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Gina-Marie Cheeseman headshot

Subway To Phase Out Antibiotics


Another fast-food chain will phase antibiotics out of its meat supply chain. This time, the announcement came from Subway.

Not too long ago, Subway announced it would transition its chicken supply chain to one that does not use antibiotics important to human health. But now the fast-food chain is transitioning its entire U.S. meat supply chain to make it antibiotic-free by 2025.

Subway will phase out the use of antibiotics in stages. First, will come chicken. By 2016, all meat served in American Subway restaurants will be antibiotic-free. Next, will come turkey. In 2016, the chain will introduce antibiotic-free turkey, but it will take up to three years to completely transition, the company said. Pork and beef will be the last and will not be fully antibiotic-free until 2025.

Why is it taking so long? Dennis Clabby, executive vice president of Subway’s Independent Purchasing Cooperative (IPC), said in a statement that “a change like this will take some time, particularly since the supply of beef raised without antibiotics in the U.S. is extremely limited and cattle take significantly longer to raise.” In other words, it can’t happen overnight.

That it is happening at all is testament to the fact that bad press can sometimes spur a company to do the right thing. A report by a coalition of environmental and food advocacy groups, released last month, rated different fast-food chains. Subway received a failing grade (31 percent). The report noted that Subway didn’t even respond to a survey sent to the chain. The company also didn’t respond to attempts to clarify its position.

The Natural Resources Defense Council, one of the groups that participated in the report, has been pressuring Subway to take action on antibiotics. NRDC launched a campaign in August when it commissioned a full-size billboard near Subway’s corporate offices “challenging antibiotic use in its supply chain,” an NRDC blog post said.

Clearly, the billboard got to Subway. The NRDC blog post notes that, a few days after the billboard launched, the company updated the antibiotic use policy on its website. Then came the announcement about phasing out antibiotics from its chicken supply chain, and, most recently, phasing them out from its entire meat chain.

NRDC is not the only organization that targeted Subway with a campaign, as other groups also did, including Friends of the Earth. The message to the company was quite clear: Take action about antibiotics. Subway evidently received the message and decided to take action.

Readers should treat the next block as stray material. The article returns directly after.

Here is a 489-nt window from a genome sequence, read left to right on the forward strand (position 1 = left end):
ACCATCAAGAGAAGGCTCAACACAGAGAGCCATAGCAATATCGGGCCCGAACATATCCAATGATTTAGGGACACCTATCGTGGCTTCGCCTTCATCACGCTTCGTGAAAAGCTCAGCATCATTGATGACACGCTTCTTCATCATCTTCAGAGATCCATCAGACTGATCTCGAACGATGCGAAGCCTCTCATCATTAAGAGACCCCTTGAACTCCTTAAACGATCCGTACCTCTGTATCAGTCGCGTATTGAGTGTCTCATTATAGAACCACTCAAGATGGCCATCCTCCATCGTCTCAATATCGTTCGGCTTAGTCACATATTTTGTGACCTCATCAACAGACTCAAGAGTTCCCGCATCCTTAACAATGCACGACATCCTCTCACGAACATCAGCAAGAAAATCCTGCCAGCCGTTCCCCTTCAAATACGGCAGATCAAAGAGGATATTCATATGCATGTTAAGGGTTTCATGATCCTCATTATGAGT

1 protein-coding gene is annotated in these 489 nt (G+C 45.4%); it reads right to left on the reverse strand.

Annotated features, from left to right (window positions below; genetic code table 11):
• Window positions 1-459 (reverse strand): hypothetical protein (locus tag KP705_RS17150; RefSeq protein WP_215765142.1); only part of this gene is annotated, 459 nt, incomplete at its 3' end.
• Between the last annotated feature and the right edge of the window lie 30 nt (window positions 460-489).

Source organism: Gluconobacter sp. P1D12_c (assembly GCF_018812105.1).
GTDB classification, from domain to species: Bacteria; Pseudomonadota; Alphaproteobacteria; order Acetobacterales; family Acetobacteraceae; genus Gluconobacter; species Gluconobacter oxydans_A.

Coincidently, Lena Brook from NRDC was ready to deliver a petition with almost 300,000 signatures to Subway’s leadership at its Connecticut headquarters. On her way out the door, she saw the news about Subway’s announcement, she wrote on NRDC's Switchboard blog. Brook pointed out that Subway’s commitment to completely phasing out antibiotics from its supply chain puts it “on track to join an elite group of food industry giants.”

Indeed, Subway has joined a group of fast-food chains that have committed to phasing out antibiotics, including Chick-fil-A and McDonald'sThat’s a long way to go in such a short time. The coalition that scored fast-food chains on antibiotics intends for its reports to be annual. Perhaps next year Subway will receive a much higher grade given its recent announcement.

And that matters because antibiotic resistance is real. Experts, including the World Health Organization, cite the routine use of antibiotics among livestock as contributing to antibiotic resistance. Fast-food chains can lead the way in phasing out antibiotic use among livestock, which will reduce antibiotic resistance. It’s a proverbial win-win situation. 

Image credit: Flickr/Dwight Burdette 

Gina-Marie Cheeseman headshotGina-Marie Cheeseman

Gina-Marie is a freelance writer and journalist armed with a degree in journalism, and a passion for social justice, including the environment and sustainability. She writes for various websites, and has made the 75+ Environmentalists to Follow list by Mashable.com.

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